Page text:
A person in Georgia charged with driving under the influence (DUI) of drugs or alcohol face a variety of serious consequences even in a typical situation. However, when you are a licensed nurse in the state of Georgia, you face unique consequences that can negatively affect your nurse's license, and therefore your livelihood.
If you are a licensed nurse and have been charged with a DUI in the state of Georgia, an experienced Atlanta DUI attorney can defend your case and protect your legal rights.
DUI Charge: Mandatory Reporting Requirements for Georgia Nurses
Georgia nurses are required to report to the Board of Nursing when certain types of things occur. Failure to report can be incredibly problematic and could result in the loss of your nurse's license.
When a licensed nurse is convicted of certain types of crimes, he or she is required to report it to the Georgia Board of Nursing. These convictions include:
- any crime that involves moral turpitude
- any felony conviction
- any federal crime that relates to a controlled substance
- any state law that relates to a controlled substance
- any crime involving dangerous drugs
The Board's mandated reporting requirement applies whether the convictions occurred in the State of Georgia, another state, a U.S. territory, or even another country. Any "conviction" is required to be reported, whether that conviction resulted from:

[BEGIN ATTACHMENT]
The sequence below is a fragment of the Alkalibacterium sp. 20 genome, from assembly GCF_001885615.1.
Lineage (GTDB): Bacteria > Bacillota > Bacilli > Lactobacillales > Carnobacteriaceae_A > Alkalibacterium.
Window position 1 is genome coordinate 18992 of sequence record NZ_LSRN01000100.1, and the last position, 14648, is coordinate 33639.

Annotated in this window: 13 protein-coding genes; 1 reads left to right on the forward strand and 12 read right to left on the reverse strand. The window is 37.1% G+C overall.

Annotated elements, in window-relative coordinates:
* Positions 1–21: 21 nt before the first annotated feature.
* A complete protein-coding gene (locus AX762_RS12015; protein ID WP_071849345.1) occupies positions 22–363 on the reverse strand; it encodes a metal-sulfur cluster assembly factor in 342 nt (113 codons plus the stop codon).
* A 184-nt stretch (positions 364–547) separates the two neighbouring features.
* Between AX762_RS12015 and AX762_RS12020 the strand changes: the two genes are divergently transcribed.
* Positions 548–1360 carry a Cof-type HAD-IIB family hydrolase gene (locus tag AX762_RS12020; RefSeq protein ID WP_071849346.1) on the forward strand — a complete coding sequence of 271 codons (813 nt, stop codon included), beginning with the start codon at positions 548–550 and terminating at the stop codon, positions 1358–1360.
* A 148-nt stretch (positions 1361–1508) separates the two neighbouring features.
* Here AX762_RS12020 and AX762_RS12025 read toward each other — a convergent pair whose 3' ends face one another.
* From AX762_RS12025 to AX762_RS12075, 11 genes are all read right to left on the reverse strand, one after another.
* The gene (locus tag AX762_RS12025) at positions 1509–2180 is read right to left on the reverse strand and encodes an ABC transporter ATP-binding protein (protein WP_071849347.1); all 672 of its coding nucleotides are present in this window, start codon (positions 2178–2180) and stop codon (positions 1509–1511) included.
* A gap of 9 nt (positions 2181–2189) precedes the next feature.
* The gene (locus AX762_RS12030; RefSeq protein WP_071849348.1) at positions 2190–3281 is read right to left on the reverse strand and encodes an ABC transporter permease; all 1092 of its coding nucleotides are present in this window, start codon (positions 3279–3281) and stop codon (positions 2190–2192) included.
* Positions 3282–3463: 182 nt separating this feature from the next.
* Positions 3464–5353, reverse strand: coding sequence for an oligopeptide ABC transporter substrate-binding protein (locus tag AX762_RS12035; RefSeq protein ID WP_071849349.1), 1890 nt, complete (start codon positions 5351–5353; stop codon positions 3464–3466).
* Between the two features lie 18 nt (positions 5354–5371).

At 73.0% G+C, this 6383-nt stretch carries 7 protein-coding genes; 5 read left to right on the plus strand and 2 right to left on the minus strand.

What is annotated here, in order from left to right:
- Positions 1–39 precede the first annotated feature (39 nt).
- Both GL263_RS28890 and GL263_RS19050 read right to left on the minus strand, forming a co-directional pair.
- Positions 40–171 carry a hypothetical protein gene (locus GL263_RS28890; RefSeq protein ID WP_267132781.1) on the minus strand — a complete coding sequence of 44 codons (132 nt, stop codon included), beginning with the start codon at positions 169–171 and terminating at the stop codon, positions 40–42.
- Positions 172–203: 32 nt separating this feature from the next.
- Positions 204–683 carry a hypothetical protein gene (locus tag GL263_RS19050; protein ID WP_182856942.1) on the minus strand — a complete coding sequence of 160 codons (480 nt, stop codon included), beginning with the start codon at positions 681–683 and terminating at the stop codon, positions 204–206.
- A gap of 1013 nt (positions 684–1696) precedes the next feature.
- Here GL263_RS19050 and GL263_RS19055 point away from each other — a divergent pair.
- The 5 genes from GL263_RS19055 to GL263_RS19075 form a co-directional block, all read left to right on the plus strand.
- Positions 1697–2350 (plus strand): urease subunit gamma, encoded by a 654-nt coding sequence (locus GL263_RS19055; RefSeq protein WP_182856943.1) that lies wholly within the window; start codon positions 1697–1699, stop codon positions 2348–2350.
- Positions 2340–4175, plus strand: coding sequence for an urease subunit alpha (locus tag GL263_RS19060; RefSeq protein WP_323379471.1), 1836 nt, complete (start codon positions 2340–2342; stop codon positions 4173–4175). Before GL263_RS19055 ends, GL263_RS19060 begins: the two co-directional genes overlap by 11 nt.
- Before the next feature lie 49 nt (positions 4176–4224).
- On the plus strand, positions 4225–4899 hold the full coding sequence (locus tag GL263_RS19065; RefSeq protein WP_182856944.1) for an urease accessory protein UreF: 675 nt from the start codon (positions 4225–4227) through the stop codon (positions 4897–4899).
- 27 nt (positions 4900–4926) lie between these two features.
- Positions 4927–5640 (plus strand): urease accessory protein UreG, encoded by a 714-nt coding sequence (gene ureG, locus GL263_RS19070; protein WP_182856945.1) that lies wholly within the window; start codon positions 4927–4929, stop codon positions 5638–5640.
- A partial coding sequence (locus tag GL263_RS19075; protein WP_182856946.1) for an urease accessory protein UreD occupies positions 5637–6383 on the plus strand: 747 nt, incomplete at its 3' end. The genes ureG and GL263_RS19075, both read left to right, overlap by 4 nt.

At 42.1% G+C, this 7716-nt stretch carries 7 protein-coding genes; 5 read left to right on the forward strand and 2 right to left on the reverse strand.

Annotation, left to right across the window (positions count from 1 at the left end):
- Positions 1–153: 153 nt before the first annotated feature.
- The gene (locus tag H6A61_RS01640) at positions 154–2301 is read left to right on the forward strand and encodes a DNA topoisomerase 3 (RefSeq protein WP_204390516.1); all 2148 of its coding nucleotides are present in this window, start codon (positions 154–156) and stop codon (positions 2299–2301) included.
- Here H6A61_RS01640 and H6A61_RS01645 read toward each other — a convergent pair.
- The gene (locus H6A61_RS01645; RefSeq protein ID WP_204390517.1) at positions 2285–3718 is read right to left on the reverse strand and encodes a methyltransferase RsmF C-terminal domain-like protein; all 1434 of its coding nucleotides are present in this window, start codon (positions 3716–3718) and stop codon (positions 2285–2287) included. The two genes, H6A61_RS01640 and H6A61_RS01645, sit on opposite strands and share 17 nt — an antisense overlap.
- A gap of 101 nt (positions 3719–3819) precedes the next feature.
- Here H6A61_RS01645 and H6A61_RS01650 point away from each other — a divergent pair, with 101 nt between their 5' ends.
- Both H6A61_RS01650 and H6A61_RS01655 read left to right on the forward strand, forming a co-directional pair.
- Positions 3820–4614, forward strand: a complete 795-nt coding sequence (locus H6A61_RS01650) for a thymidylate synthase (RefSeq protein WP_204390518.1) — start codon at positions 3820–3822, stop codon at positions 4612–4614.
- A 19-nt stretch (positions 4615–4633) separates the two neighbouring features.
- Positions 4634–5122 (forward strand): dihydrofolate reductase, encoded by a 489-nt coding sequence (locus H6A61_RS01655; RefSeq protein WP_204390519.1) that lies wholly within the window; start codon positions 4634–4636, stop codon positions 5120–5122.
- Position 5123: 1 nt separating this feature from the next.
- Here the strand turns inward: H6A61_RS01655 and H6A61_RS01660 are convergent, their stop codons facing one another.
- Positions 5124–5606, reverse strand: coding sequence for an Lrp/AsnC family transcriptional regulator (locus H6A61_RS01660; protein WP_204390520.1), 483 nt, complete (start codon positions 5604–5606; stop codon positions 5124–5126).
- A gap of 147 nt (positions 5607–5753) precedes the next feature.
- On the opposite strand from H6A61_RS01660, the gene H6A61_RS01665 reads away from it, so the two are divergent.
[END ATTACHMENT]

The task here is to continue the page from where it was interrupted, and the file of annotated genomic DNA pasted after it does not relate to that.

- a jury verdict
- a "guilty" plea
- a nolo contendere ("no contest" plea)
Chemical Dependency Issues
If a nurse fails to use reasonable skill and safety as the result of the use of narcotics, drugs, alcohol, or other chemicals, a mandatory reporting requirement applies to:
- registered professional nurses
- advanced practice registered nurses
- licensed practical nurses
- licensed undergraduate nurses
Any past failures due to the same reason must also be reported at that time.
Convicted of DUI: Actions the Board of Nursing May Take
Once the Board of Nursing receives a report of either a conviction or that a nurse has a chemical dependency problem, the Board can take certain actions. It may:
- refuse to grant a nurse's license
- revoke a current nurse's license
- discipline the holder of the nurse's license
To determine what the "appropriate" response is to the report, the Board of Nursing is allowed to require a licensee or applicant to submit to a medical or mental examination by a Board-approved health care professional. The results from these examinations may be used as evidence in any hearings that occur before the Board.
Any person who applies for or receives a license to practice nursing from the Board is deemed to have consented to submit to a physical or mental exam. If asked, the person is required to submit to one or both of the examinations. The law also considers this consent to release the results of the examination to the Board of Nursing for any hearings determining the status of a person's nursing license. Unlike many other types of medical examinations, licensed nurses are not allowed to claim a privileged communication with a healthcare professional in this type of case.